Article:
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Following Throat Surgery, Keith Urban Is Stronger Than Ever on TV and on Tour (2014)

Originally published under the title, “Stronger Than Ever” in the April 28, 2014 issue of Country Weekly magazine featuring Keith on the cover. 

Keith Urban waited backstage until the announcer called his name, then shuffled out into the middle of the crowded TV studio. He was nervous. Trying not to squint at the stage lights, he looked straight into the camera and began singing a Dolly Parton song, backing himself up with some careful strums on the acoustic guitar. Out in the audience, two judges watched the performance, along with 100 people he’d never met before.

When it was all over, Keith stood in front of the stage while the judges critiqued his voice. They didn’t pull any punches. “Kindly sing in tune” was one piece of blunt advice. “Escape the mediocrity and get out of country and western, and get into some real music” was another. Ouch. 

The year was 1977. Keith, a shaggy 9-year-old from a farming town outside of Brisbane, Australia, was still learning how to win over a crowd. He’d been taking guitar lessons from a family friend and performing in local nursing homes. Landing a spot on Pot of Gold, one of the biggest variety shows on Australian TV, had been a huge opportunity. He couldn’t believe he’d bombed the gig. 

photo courtesy Keith Urban

Decades later, no one really remembers Pot of Gold . . . apart from Keith, who thinks about the show every time he gives advice to the young contestants on American Idol

“TV is a daunting thing,” says the country star, who replaced Steven Tyler on the Idol judging panel in late 2012. “[As a child,] I seem to remember singing and playing pretty good until I got in front of the camera, and suddenly, I had this Cindy Brady syndrome, where the red light would go off and I’d choke up. It’s a different experience, singing in front of a camera in a TV setting. It just is.”

Maybe that’s why he’s become one of the most nurturing, considerate judges in Idol history, known for dispensing spot-on advice without the snarky sarcasm of Simon Cowell or the spacey haze of Paula Abdul.

“I feel like I can relate to most of what the guys and girls are going through,” he explains. “I can see a lot of the things that I did at that age. I can also sense that there are things you can only comprehend at certain ages. As much as [the judges] can sit there and say, ‘All you’ve gotta do is this, this and this,’ [the contestants] don’t really have the capacity to do that just yet. They’re on a particular growth trajectory, and I’m expecting them to make this quantum leap and skip all these bits in between, but those bits are something they’ve gotta do to grow up.”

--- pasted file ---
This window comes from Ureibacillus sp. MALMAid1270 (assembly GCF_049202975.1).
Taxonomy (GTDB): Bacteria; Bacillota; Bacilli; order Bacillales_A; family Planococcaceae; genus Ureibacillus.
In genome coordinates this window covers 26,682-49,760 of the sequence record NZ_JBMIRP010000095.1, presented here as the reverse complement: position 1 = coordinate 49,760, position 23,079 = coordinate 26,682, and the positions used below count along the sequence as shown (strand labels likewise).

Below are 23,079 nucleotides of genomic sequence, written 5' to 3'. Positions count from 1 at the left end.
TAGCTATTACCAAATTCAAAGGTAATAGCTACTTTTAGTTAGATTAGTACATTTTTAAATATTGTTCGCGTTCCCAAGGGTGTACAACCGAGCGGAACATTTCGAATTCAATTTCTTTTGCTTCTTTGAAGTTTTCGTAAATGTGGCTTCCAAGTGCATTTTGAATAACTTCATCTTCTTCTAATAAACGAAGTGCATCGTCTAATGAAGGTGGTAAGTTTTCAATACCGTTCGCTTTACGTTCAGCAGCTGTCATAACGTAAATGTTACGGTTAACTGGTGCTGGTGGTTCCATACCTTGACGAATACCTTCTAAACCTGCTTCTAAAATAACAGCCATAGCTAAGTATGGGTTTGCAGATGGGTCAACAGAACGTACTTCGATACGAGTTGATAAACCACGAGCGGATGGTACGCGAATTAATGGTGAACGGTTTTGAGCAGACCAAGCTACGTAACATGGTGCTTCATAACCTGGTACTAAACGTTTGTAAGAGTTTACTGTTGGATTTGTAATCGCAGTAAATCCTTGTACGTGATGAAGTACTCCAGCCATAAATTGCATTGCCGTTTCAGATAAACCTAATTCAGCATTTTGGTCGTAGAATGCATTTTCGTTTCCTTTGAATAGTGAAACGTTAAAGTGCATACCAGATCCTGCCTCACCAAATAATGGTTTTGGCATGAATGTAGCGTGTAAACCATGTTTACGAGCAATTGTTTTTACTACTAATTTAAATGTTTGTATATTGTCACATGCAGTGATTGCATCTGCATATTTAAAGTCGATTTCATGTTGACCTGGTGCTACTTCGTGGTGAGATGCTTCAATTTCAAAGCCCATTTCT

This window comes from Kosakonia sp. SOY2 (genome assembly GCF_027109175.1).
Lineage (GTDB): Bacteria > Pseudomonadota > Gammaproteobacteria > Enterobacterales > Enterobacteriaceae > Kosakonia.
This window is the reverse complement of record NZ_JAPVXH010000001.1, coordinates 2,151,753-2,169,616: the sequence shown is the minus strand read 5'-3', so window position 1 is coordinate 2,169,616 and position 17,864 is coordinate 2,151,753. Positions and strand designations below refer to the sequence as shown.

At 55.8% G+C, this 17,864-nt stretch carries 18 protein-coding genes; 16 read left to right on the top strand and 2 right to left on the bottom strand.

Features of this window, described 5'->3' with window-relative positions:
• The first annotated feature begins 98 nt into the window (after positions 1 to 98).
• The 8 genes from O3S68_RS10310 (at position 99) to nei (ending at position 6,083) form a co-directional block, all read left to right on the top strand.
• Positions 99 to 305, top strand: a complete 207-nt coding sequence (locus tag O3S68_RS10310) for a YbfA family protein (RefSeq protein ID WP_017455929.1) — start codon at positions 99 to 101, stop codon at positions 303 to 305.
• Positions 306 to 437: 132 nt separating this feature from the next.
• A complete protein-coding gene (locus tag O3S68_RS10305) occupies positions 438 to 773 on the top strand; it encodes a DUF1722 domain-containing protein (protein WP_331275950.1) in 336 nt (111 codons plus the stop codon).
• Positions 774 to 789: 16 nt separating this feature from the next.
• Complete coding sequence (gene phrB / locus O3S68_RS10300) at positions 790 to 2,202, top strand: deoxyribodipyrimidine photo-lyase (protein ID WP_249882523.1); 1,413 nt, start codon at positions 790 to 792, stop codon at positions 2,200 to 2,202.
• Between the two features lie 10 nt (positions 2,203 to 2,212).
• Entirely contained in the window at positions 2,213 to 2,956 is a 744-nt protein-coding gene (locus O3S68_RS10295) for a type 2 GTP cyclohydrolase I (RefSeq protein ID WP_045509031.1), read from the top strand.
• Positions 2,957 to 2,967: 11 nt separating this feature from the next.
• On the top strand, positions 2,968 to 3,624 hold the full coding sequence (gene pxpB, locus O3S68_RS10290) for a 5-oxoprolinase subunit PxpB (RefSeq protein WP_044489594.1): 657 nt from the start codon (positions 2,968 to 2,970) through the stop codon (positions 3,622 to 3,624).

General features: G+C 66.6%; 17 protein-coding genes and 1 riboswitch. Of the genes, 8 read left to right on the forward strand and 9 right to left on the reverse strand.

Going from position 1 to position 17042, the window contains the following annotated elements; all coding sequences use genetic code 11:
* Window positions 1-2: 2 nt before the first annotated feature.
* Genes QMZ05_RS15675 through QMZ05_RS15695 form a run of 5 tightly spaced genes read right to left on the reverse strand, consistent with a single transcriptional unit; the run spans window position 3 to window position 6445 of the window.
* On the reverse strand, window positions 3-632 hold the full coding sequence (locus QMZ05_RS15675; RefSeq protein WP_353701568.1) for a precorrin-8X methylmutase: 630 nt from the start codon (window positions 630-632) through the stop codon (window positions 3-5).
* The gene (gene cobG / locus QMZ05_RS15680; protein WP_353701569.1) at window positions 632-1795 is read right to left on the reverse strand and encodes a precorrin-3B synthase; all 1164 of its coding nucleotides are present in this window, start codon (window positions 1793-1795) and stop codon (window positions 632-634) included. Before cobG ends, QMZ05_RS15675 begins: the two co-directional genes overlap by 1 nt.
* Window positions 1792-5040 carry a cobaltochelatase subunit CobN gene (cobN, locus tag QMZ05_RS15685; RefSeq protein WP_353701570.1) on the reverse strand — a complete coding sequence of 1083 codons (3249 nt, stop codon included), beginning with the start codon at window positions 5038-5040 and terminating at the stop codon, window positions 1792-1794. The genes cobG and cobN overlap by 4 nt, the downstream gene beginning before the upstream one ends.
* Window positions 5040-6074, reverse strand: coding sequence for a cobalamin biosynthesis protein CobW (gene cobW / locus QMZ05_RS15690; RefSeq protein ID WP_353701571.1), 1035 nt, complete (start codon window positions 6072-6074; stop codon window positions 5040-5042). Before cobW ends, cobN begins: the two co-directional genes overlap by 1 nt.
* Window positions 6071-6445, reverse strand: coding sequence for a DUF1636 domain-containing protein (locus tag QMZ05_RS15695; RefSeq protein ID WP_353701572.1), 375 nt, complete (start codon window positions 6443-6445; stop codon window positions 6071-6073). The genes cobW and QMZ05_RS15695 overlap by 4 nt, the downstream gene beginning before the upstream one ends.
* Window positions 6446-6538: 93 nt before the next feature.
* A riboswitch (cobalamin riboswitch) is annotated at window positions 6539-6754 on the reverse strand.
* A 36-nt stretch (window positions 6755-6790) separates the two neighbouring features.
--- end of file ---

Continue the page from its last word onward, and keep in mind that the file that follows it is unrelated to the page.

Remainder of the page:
Lately, Keith—who triumphed  earlier this month at the ACM Awards, for Vocal Event of the Year (his duet with Miranda Lambert, “We Were Us”) and Video of the Year ( “Highway Don’t Care,” with Tim McGraw and Taylor Swift)—has been watching his two daughters grow up, too. Faith is 3 years old, and Sunday is 5 . The girls go everywhere with their parents, meaning they spent the first three months of 2014 traveling between central Tennessee (where Keith and Nicole Kidman own a 36-acre farm just south of Nashville), Los Angeles (where Keith has been filming two episodes of American Idol every week) and Morocco (where Nicole just finished filming Queen of the Desert, a biopic about British archaeologist Gertrude Bell). It’s a busy life, filled with airplanes and hotel rooms. The Urban-Kidmans like it that way. 

“I couldn’t imagine being in any one place,” admits Keith, who will nonetheless stay put in Nashville on May 6 for the annual We’re All 4 the Hall benefit (see sidebar). “I’m born to travel. I was born to be a troubadour. We just take everything as it comes, and I couldn’t do any of this without Nic’s organizational skills. She’s amazing at making sure the kids are where they need to be. They’re with her or me pretty much all the time. They know that this is a family that works, and this is a family that travels. They’re fantastic travelers.”